Posted on April 7, 2022 at 5:32 pmC
|Lowest Recommended Age:||Mature High Schooler|
|MPAA Rating:||Rated R for intense violence, bloody images and language throughout|
|Profanity:||Very strong language, n-word|
|Violence/ Scariness:||Extended, intense peril and violence, guns, explosions, chases, many characters injured and killed|
|Date Released to Theaters:||April 8, 2022|
There’s a reason this movie is named after its mode of transportation instead of its characters. The humans in the story have less depth. It might most accurately be named “Michael Bay Movie,” a title that would convey all you need to know, which is that this is a movie about chases and explosions and shoot-outs. It’s a good thing studios do not have to certify that no vehicles were harmed in the making of the movie because the list of destroyed cars would be longer than the screenplay.
In between the chases and explosions and shoot-outs there is a thimble-full of a story. There are two brothers, Danny (Jake Gyllenhaal) and Will (Yahya Abdul-Mateen II). Danny’s family took in Will when they were childhood best friends. As adults, Danny followed his father into the criminal activity and Will went in the other direction, enlisting in the military. But he is struggling in civilian life. His wife needs an expensive operation that is not covered by insurance and they have a young baby. And so he goes to Danny for help.
Danny says the only way he can help is by bringing Will along on a bank robbery that is happening immediately. With no time to think, no other options for saving his wife, and Danny’s assurances that everything was under control, he agrees.
Everything was not under control. Everything goes very badly, and the only members of the bank robbery gang to survive are Danny and Will. A young police officer who came into the bank not because anything looked suspicious but to ask a pretty teller on a date, tries to capture them and Will shoots him. An ambulance arrives with an EMT named Cam (Eiza González, on the other side from her bank robber role in “Baby Driver”). Danny and Will see that an ambulance with an injured can get through the police dragnet, so they hijack it, taking Cam and Keith, the badly injured police officer, hostage.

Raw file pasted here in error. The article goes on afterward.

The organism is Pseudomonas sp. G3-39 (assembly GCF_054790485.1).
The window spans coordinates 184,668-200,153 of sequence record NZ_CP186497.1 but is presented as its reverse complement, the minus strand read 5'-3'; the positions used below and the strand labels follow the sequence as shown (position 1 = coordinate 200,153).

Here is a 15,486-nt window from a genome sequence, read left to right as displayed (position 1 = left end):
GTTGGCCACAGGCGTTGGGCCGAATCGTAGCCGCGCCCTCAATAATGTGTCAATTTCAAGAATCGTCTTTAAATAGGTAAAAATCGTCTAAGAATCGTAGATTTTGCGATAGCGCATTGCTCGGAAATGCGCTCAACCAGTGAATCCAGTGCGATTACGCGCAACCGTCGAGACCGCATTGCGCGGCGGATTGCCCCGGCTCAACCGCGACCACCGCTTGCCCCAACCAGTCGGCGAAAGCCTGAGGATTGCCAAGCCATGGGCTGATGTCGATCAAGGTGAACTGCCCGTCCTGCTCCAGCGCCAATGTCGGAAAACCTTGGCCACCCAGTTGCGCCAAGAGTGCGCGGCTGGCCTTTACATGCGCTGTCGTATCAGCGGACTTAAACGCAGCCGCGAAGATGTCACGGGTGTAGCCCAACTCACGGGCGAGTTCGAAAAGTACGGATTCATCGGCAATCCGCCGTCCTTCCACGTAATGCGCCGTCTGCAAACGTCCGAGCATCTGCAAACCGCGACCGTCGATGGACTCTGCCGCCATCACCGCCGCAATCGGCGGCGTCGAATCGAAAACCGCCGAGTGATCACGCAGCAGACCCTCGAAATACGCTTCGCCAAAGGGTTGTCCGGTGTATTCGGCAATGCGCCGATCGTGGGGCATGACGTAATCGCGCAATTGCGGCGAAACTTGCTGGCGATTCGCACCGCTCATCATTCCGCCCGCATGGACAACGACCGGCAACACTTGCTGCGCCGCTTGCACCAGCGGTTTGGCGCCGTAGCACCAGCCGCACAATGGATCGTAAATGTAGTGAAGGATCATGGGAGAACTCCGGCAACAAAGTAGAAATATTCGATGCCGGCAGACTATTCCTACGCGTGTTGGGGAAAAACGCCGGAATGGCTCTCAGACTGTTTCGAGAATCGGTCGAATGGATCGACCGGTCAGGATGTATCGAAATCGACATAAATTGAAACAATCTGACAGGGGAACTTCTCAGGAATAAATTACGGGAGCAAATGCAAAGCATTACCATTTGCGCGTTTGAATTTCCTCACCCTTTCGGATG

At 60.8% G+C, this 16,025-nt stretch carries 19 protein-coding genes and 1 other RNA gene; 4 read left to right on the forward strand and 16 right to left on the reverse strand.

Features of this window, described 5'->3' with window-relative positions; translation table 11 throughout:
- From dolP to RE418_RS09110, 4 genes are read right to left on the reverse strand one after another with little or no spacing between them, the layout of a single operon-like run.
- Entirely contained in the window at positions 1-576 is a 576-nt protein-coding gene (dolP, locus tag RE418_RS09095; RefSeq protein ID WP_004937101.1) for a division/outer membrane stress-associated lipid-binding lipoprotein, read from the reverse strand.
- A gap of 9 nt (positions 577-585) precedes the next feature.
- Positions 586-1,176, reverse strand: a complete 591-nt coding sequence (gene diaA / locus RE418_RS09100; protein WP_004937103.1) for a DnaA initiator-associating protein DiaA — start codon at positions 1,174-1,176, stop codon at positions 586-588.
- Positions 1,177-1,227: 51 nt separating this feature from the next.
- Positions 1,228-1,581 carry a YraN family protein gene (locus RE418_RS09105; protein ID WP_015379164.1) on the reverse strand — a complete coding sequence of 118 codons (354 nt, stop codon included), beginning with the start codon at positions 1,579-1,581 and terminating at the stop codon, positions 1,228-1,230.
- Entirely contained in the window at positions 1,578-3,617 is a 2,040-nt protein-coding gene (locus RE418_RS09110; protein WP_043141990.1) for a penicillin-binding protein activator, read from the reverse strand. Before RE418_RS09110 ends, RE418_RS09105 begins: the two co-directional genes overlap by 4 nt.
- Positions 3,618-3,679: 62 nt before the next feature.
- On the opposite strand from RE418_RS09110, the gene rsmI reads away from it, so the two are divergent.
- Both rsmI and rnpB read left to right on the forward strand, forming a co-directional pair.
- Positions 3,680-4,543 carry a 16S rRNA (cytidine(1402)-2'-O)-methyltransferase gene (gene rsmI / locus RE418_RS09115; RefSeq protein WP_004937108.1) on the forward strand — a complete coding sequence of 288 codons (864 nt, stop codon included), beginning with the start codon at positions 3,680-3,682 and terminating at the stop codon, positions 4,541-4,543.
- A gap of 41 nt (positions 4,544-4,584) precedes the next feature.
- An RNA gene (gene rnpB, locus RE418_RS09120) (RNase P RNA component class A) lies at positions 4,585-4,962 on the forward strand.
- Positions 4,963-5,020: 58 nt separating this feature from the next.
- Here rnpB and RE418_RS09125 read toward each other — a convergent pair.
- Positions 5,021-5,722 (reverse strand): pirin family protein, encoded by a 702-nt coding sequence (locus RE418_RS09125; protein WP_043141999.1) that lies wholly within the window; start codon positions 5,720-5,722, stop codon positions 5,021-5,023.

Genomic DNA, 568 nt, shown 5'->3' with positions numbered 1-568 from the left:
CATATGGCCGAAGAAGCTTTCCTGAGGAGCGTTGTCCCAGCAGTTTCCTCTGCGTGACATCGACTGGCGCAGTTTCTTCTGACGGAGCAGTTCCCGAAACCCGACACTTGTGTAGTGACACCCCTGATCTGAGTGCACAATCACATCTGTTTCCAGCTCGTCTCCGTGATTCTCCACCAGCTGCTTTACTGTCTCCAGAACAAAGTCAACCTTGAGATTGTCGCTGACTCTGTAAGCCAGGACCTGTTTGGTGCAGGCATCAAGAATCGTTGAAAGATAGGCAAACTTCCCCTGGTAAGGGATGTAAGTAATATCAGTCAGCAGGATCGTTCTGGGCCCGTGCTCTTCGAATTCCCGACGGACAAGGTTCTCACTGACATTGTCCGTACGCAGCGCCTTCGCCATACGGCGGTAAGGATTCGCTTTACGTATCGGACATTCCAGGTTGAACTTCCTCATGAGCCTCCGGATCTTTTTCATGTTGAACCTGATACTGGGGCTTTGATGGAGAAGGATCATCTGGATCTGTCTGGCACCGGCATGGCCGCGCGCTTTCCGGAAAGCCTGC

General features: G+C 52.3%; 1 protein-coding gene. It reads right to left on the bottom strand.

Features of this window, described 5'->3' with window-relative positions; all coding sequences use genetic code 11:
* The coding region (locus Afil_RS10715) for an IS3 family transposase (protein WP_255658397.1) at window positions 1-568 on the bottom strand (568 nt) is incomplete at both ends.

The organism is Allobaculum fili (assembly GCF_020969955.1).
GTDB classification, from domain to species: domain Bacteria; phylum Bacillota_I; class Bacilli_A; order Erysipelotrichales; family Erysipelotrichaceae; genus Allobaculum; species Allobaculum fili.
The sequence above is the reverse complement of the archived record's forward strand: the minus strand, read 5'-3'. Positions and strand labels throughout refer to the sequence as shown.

And then, well, a lot of chases and explosions and shoot-outs. Somewhere in there are tiny moments of character, mostly not very interesting (the head cop has a very big dog, Cam has a reputation for being chilly and we find out why. the FBI man in charge (Keir O’Donnell) is younger than the LAPD guy in charge (Garret Dillahunt) so there are some generational and turf-y struggles. Olivia Stambouliah makes an impression as the LAPD surveillance expert and González manages to creat a real character amidst the mayhem. Gyllenhaal, stuck with a character whose choices and responses are increasingly difficult to parse, does get in a few good moments. I particularly like his reaction after a character sprays him with a fire extinguisher, only upset about his sweater. “It’s CASHMERE!”
The action set-pieces are staged with relish for the crashes and destruction but not the kind of style and energy we get in the “Fast and Furious” franchise. Those scenes are occasionally punctuated with Bay’s odd trademark focus on random objects. Like the police chief’s gigantic dog, they add less to the pacing and tone than Bay appears to think. Or maybe we’re just too exhausted to care.
Parents should know that this film has constant peril and action violence with many characters injured and killed and some very graphic and disturbing images. Characters use strong language and commit crimes.
Family discussion: Why did Cam go to see Lindsay? Why didn’t Keith tell the truth?
If you like this, try: “16 Blocks,” “Copshop,” and both version of “Fort Apache the Bronx”